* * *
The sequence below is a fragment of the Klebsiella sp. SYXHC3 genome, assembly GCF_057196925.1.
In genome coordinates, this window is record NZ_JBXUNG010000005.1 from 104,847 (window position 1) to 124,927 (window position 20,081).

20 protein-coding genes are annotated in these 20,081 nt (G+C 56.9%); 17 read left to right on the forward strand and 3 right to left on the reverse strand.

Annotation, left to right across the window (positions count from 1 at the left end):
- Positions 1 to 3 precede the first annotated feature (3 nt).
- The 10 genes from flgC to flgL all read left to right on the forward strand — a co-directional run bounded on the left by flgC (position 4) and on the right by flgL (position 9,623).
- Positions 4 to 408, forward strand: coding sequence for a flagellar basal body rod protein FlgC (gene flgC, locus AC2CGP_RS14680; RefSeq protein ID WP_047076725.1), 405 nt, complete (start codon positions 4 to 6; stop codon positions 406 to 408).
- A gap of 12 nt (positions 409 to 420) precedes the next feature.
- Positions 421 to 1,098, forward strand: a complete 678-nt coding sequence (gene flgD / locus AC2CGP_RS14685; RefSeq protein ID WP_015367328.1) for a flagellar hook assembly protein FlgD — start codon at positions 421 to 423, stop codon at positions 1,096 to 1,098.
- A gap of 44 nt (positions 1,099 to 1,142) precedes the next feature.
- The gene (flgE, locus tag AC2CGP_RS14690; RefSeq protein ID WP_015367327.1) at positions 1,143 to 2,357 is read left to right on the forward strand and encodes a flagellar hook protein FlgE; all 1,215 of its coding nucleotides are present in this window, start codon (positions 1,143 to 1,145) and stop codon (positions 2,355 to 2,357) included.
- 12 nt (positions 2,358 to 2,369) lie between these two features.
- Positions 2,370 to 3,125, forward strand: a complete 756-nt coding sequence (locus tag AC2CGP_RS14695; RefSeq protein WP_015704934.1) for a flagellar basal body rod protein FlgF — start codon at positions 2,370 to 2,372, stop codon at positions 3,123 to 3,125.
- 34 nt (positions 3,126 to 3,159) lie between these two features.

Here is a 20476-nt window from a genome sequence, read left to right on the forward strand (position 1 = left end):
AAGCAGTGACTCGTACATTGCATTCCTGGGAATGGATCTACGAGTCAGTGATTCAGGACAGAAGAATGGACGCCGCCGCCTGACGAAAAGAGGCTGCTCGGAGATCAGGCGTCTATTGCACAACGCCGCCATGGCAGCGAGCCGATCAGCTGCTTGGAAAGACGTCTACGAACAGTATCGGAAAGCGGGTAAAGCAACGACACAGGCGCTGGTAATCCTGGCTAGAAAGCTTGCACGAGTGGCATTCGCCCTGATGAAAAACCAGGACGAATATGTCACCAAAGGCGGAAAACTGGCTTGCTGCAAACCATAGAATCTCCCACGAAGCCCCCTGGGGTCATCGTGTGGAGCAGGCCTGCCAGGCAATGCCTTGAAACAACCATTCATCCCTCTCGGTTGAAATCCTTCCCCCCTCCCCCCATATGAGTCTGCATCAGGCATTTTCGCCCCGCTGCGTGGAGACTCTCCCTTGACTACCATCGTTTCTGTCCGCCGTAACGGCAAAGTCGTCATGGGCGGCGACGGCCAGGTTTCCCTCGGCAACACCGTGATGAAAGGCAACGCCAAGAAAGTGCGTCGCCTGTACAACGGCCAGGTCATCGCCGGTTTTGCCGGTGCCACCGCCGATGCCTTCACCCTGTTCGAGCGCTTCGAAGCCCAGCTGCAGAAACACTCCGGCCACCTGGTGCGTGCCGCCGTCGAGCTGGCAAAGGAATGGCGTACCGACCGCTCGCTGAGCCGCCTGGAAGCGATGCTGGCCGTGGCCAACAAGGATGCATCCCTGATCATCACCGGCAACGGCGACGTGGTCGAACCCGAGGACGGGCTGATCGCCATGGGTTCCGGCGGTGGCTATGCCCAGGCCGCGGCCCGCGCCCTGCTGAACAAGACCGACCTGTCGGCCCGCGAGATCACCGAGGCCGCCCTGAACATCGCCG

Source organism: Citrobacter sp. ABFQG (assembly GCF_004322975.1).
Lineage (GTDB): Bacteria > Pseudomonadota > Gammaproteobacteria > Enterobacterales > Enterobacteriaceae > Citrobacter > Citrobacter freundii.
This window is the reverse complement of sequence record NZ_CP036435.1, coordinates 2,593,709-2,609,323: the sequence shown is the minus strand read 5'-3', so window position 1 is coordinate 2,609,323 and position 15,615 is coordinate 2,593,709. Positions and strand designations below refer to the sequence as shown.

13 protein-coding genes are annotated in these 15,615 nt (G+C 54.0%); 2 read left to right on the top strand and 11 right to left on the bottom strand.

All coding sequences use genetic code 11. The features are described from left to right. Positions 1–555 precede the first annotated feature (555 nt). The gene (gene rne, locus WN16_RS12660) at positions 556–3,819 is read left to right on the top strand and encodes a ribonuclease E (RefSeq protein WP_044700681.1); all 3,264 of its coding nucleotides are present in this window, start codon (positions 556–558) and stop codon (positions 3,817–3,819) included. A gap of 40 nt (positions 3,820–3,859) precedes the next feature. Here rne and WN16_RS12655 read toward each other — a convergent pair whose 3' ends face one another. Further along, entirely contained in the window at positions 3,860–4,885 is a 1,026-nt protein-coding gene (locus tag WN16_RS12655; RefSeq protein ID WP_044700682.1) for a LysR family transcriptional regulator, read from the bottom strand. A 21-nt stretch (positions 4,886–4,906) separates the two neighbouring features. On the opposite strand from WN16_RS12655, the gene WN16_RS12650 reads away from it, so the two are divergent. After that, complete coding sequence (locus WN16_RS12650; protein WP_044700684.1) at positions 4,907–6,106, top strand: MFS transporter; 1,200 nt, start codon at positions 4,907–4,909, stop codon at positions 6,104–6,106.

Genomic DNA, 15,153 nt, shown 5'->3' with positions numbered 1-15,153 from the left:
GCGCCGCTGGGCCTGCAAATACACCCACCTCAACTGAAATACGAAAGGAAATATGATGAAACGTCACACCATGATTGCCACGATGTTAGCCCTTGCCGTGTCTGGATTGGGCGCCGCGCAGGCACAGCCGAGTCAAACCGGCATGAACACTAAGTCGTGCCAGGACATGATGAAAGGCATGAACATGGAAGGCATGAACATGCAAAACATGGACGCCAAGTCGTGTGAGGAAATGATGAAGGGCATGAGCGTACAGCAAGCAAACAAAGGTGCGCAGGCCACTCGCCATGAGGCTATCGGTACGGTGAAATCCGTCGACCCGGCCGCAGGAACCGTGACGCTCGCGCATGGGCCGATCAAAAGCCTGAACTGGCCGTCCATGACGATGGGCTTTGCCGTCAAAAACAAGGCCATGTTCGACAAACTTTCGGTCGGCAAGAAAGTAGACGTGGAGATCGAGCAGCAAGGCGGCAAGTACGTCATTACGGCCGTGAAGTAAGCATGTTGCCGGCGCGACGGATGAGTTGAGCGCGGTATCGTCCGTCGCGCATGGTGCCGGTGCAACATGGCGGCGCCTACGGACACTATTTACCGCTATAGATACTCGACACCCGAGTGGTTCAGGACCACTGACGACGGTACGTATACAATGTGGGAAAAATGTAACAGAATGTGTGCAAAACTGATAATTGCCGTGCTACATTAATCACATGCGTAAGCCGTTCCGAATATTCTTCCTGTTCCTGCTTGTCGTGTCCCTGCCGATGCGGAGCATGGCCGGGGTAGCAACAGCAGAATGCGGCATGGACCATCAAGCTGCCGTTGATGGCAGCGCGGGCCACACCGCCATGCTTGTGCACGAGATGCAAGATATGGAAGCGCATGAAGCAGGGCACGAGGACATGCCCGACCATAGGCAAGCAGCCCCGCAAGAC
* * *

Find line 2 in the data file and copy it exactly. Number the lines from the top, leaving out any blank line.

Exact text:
In genome coordinates, this window is record NZ_JBXUNG010000005.1 from 104,847 (window position 1) to 124,927 (window position 20,081).